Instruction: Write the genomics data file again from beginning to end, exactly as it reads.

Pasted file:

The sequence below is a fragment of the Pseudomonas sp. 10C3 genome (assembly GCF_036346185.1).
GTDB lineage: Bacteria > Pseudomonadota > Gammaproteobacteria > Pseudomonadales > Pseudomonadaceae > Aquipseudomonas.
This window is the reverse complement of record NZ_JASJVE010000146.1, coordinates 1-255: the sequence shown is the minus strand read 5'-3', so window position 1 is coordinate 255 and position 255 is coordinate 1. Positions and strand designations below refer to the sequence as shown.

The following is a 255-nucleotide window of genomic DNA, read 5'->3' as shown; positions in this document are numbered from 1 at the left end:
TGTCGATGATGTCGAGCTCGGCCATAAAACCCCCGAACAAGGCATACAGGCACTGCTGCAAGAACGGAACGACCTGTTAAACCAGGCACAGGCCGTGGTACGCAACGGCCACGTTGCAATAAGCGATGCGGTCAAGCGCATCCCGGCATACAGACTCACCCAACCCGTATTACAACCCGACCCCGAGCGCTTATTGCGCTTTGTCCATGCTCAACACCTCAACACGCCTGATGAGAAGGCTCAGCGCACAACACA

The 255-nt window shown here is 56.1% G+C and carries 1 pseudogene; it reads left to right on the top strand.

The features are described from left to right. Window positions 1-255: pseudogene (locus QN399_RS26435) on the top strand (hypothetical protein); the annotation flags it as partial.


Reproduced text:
The sequence below is a fragment of the Pseudomonas sp. 10C3 genome (assembly GCF_036346185.1).
GTDB lineage: Bacteria > Pseudomonadota > Gammaproteobacteria > Pseudomonadales > Pseudomonadaceae > Aquipseudomonas.
This window is the reverse complement of record NZ_JASJVE010000146.1, coordinates 1-255: the sequence shown is the minus strand read 5'-3', so window position 1 is coordinate 255 and position 255 is coordinate 1. Positions and strand designations below refer to the sequence as shown.

The following is a 255-nucleotide window of genomic DNA, read 5'->3' as shown; positions in this document are numbered from 1 at the left end:
TGTCGATGATGTCGAGCTCGGCCATAAAACCCCCGAACAAGGCATACAGGCACTGCTGCAAGAACGGAACGACCTGTTAAACCAGGCACAGGCCGTGGTACGCAACGGCCACGTTGCAATAAGCGATGCGGTCAAGCGCATCCCGGCATACAGACTCACCCAACCCGTATTACAACCCGACCCCGAGCGCTTATTGCGCTTTGTCCATGCTCAACACCTCAACACGCCTGATGAGAAGGCTCAGCGCACAACACA

The 255-nt window shown here is 56.1% G+C and carries 1 pseudogene; it reads left to right on the top strand.

The features are described from left to right. Window positions 1-255: pseudogene (locus QN399_RS26435) on the top strand (hypothetical protein); the annotation flags it as partial.